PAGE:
Music Reviews

Best of the Man from Bakersfield
40 #1 Hits -Merle Haggard

Capitol Records’ latest Merle Haggard compilation includes such favorites as “The Fightin’ Side of Me,” “Working Man’s Blues,” “If We Make it Through December,” “I Think I’ll Just Stay Here and Drink,” “Mama Tried” and many more now-classic songs.

Haggard’s artistry and his standing as “The Poet of the Common Man” place him beside Hank Williams as one of the most influential artists in country music. He came out of the Bakersfield musical scene, and these 40 standards are a walk down memory lane. Beginning with his first No. 1 record, “The Fugitive,” this two-disc set also includes “Natural High” and “My Favorite Memory” scattered in the mix. A great greatest hits for the rig. A


Elvis Ultimate Gospel – Elvis Presley
When Elvis Presley died on Aug. 16, 1977, the world not only lost the “King of Rock and Roll,” but it also lost one of the greatest voices of all time – period. Presley was raised on gospel, and the Mississippi-born legend added a unique twist to the powerful praise music. The Elvis Ultimate Gospel collection includes the best of the “King’s” songs of rejoicing.

“How Great Thou Art” is the first track on the 24-song disc, and many believe Presley’s is the greatest rendition of this timeless hymn. The hair will stand up on the back of your neck as you listen to “Amazing Grace,” “So High” and “Crying in the Chapel.” His personal fusion of black and white musical influences, incorporating R&B and country, produced some of the finest and most durable recordings. “Miracle of the Rosary,” “Reach Out to Jesus,” “Take My Hand, Precious Lord” and the closer, “Peace in the Valley (For Me),” prove that there’ll never be another like Elvis Aaron Presley. A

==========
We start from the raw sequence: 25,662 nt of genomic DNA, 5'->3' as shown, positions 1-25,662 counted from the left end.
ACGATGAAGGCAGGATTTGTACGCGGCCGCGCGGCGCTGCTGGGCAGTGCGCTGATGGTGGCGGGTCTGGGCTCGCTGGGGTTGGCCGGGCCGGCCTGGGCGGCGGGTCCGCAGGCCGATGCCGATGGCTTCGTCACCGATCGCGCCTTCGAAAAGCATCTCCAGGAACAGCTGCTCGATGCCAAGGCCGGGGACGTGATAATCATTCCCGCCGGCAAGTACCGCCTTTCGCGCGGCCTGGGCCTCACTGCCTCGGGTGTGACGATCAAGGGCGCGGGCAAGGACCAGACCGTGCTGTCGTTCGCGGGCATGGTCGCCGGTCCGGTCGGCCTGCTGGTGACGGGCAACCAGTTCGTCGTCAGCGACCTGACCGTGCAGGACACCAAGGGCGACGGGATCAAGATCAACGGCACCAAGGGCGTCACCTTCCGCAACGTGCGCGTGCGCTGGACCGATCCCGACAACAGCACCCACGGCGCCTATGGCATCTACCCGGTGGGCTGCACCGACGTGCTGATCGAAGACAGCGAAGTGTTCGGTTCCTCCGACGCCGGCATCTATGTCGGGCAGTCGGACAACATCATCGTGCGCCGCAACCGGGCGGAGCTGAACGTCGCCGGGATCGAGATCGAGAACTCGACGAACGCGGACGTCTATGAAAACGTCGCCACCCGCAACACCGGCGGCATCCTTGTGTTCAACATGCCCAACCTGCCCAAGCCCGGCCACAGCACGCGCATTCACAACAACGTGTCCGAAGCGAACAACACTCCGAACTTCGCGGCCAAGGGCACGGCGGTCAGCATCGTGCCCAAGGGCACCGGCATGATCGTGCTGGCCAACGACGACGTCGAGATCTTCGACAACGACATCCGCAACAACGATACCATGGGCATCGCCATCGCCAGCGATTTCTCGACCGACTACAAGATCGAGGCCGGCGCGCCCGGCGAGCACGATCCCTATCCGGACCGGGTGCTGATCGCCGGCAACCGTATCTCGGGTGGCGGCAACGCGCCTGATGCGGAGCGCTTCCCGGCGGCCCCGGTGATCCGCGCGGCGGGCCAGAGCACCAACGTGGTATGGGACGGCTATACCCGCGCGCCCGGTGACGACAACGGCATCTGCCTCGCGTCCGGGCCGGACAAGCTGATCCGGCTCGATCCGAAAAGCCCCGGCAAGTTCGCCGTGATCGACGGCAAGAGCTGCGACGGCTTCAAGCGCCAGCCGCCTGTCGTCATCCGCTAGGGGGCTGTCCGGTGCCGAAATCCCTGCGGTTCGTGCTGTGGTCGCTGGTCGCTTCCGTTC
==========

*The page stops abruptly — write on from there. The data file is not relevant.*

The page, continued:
Days of Our Lives – James Otto
Growing up in Washington state, newcomer James Otto lived a rugged life before moving to Nashville to chase what Alan Jackson called the Neon Rainbow. A Navy veteran, Otto came to Music City with nothing but a powerful voice that echoed his influences – Willie, Hank Jr. and the Kentucky Headhunters.

Country radio dropped the ball on Otto’s first single, “The Ball.” This well-written song looks back on the connection between a man and his son. “Lowdown on the High Life” is a song about alcoholism. “Misspent Youth,” “Gone,” “Never Say Goodbye” and “Sunday Morning, Saturday Night” showcase Otto’s powerful pipes. Look for a lot more from this Washingtonian. B


Strong – Tracy Lawrence
In the 1990s, no other country newcomer put out a consistent string of hit songs (18 hitting No. 1) that didn’t all run together and sound the same. Tracy Lawrence sure enjoyed a dynamic decade, thanks to songs like “Sticks and Stones,” “Alibis,” “If the World Had a Front Porch” and “Lessons Learned.”

After undergoing a nasty string of personal misfortunes, Lawrence was suspended by Atlantic Records and signed with DreamWorks for this new lease. Teamed with old producer James Stroud, the singer sounds like the Tracy of yore with tracks like “Paint Me a Birmingham,” “Everywhere But Hollywood,” “Stones” and “Sawdust on Her Halo.” Welcome back Tracy! B+

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